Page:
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The Railway Children (ABC, Shaftesbury Avenue, and good-luck to another new cinema) is kids stuff. And very nice too, most people seemed to think. Certainly this affectionate adaptation of dear old E Nesbit’s fatuous novel is much the best of Bryan Forbes’s output this far. At least it isn’t downright third-rate. But I wouldn’t quite call it first-rate either.
Adapted and directed by Lionel Jeffries, it tells its story of a sweet middle-class family falling on hard times with a gentle and persuasive charm that almost makes up for a general lack of style in the filming, if not the acting. Dinah Sheridan is good as Mummy; Bernard Cribbins does splendidly as Mr Perks, the stationmaster; and William Mervyn has the impossible part of the Kindly Old Person who rights all wrongs. The children are Jenny Agutter, so promising in I Start Counting, Sally Thomsett, and Gary Warren. They are positively ripping.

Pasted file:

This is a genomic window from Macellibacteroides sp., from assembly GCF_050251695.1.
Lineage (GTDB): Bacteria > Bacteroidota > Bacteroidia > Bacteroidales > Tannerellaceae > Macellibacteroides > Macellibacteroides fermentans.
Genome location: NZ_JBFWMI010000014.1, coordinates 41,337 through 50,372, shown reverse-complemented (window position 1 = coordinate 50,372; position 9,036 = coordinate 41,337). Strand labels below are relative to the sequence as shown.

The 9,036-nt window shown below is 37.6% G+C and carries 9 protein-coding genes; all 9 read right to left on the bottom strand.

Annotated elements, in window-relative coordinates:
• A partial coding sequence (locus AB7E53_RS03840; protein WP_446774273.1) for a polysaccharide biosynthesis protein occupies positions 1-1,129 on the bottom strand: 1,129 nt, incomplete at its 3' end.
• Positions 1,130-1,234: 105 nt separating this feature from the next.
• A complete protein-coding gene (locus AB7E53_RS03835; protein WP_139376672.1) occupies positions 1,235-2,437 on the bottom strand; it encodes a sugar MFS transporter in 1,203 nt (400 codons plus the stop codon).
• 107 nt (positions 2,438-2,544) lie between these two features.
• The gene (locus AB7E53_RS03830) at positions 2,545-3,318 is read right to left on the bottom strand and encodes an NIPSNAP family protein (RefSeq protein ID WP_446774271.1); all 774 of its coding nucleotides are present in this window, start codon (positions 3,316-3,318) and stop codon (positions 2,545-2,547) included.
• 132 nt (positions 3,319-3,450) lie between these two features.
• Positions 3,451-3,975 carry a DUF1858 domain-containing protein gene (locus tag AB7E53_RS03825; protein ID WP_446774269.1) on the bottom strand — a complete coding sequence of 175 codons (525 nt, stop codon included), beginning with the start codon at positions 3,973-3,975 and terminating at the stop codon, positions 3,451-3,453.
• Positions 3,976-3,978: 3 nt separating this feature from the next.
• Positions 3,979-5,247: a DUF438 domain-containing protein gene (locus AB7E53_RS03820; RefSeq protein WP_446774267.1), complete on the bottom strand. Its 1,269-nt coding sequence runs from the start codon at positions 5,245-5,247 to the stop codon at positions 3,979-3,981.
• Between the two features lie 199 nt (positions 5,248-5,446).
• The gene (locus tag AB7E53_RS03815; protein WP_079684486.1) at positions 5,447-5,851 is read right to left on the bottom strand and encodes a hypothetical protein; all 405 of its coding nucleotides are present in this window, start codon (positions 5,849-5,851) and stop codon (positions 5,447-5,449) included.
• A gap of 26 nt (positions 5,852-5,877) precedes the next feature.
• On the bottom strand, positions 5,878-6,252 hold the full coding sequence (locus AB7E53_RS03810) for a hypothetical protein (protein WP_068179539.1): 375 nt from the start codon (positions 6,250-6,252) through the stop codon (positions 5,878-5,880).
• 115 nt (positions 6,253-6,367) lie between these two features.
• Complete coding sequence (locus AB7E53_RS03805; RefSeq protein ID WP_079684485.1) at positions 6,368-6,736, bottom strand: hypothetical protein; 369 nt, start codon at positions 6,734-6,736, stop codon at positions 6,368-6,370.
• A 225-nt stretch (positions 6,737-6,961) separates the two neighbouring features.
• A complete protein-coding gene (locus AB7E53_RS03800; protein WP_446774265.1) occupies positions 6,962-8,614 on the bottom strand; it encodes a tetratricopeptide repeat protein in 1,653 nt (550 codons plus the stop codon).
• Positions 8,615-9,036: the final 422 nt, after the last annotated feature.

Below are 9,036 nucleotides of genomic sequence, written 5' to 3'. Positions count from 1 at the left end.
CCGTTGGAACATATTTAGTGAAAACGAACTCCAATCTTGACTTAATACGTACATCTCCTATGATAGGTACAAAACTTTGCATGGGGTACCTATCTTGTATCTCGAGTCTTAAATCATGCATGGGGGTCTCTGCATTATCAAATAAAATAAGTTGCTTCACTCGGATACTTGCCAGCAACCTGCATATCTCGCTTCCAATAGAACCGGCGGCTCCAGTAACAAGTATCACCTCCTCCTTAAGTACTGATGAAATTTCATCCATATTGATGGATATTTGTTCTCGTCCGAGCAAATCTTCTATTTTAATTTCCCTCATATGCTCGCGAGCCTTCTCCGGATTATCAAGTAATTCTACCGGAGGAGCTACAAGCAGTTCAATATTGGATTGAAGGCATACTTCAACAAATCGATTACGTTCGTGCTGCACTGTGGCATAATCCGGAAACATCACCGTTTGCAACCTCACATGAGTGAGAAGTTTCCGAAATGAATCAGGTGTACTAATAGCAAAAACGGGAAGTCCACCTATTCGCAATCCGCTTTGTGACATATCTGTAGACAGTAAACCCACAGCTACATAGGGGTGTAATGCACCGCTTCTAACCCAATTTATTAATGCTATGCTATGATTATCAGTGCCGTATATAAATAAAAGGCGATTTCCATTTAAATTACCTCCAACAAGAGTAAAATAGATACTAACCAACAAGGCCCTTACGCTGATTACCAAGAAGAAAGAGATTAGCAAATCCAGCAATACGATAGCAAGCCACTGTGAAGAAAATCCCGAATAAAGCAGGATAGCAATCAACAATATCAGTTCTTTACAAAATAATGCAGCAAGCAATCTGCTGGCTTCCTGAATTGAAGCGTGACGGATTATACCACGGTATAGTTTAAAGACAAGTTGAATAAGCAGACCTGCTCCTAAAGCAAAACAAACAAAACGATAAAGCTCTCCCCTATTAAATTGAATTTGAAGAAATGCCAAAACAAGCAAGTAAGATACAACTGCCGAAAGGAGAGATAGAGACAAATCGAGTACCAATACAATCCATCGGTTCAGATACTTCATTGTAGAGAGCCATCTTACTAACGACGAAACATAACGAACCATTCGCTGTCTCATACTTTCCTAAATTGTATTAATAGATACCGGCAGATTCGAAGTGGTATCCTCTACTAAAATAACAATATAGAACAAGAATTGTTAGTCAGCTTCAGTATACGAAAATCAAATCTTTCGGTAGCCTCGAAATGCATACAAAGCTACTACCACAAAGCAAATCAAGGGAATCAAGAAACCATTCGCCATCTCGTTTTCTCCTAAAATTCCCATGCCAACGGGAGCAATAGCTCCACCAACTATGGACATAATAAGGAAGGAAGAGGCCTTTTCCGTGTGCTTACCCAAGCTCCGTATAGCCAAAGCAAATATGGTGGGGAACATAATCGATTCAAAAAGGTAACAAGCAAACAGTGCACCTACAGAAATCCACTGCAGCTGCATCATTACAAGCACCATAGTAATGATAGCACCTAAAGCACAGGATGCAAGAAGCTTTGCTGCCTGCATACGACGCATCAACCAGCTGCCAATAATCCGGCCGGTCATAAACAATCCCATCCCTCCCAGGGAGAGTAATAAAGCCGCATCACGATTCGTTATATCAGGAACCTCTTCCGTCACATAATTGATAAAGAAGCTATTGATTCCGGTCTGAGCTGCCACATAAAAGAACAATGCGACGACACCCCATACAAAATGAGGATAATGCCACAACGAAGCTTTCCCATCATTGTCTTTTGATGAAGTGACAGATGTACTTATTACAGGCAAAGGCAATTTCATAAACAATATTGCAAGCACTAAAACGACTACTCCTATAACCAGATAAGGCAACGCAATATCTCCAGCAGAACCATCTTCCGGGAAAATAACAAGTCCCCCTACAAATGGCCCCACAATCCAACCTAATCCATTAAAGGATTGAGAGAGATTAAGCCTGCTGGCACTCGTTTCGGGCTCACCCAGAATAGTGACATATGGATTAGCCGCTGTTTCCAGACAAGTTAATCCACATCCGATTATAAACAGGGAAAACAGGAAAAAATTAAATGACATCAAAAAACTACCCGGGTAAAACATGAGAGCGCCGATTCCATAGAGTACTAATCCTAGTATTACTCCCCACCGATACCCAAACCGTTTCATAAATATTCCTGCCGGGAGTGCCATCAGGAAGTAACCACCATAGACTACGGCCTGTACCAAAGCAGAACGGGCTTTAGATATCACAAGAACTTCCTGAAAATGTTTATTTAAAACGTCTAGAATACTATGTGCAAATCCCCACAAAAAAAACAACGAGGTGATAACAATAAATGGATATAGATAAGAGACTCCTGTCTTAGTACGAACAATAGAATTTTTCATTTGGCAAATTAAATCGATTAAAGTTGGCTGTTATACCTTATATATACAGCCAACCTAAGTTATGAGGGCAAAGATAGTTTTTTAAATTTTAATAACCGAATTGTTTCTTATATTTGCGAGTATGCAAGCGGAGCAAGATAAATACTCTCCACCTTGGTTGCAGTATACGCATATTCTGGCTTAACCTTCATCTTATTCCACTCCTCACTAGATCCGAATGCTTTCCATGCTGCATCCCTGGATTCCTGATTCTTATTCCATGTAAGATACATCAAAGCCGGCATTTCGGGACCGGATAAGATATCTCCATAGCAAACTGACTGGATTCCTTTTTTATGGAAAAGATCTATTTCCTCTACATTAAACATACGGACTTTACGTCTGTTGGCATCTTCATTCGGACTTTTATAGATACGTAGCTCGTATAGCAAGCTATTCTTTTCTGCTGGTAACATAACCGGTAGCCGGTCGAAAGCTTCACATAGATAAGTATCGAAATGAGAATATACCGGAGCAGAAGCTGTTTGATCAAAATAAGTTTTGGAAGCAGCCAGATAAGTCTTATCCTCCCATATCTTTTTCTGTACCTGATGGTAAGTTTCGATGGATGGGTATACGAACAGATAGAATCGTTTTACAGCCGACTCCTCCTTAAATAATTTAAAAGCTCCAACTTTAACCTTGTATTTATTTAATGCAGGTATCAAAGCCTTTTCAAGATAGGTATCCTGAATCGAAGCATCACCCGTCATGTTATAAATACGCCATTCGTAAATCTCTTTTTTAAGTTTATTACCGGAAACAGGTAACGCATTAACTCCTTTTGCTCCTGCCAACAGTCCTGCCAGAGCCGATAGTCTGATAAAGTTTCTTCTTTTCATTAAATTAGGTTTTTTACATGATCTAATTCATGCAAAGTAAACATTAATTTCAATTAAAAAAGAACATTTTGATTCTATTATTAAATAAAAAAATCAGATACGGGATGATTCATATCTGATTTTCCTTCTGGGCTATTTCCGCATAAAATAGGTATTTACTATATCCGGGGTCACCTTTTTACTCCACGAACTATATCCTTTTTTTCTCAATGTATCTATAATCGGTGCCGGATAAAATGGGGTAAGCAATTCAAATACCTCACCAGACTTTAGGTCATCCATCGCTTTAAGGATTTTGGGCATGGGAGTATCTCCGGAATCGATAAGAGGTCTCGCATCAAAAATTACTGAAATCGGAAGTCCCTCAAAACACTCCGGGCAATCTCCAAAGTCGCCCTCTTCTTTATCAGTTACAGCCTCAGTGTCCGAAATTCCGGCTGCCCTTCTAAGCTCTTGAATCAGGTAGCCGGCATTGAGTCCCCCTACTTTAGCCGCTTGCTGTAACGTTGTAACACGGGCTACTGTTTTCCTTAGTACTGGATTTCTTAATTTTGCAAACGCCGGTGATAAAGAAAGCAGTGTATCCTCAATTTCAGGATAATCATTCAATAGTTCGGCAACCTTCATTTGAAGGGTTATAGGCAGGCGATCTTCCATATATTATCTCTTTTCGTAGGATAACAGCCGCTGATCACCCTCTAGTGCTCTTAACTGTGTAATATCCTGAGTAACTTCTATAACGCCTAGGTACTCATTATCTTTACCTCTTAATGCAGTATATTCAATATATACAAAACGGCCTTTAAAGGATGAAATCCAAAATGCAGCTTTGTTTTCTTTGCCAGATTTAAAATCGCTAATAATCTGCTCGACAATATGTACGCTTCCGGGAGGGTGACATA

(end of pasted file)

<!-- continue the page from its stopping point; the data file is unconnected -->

It is all thoroughly old fashioned, nostalgic, and redolent of a world that died long ago (if it ever existed at all that is). Not for dreary old cynics like myself, but a wonderful piece of family entertainment in the sense that nobody could possibly take offence at anything they see on the screen and many will obviously find it a blow struck for sanity in a wicked incomprehensible world.
Source: The Guardian
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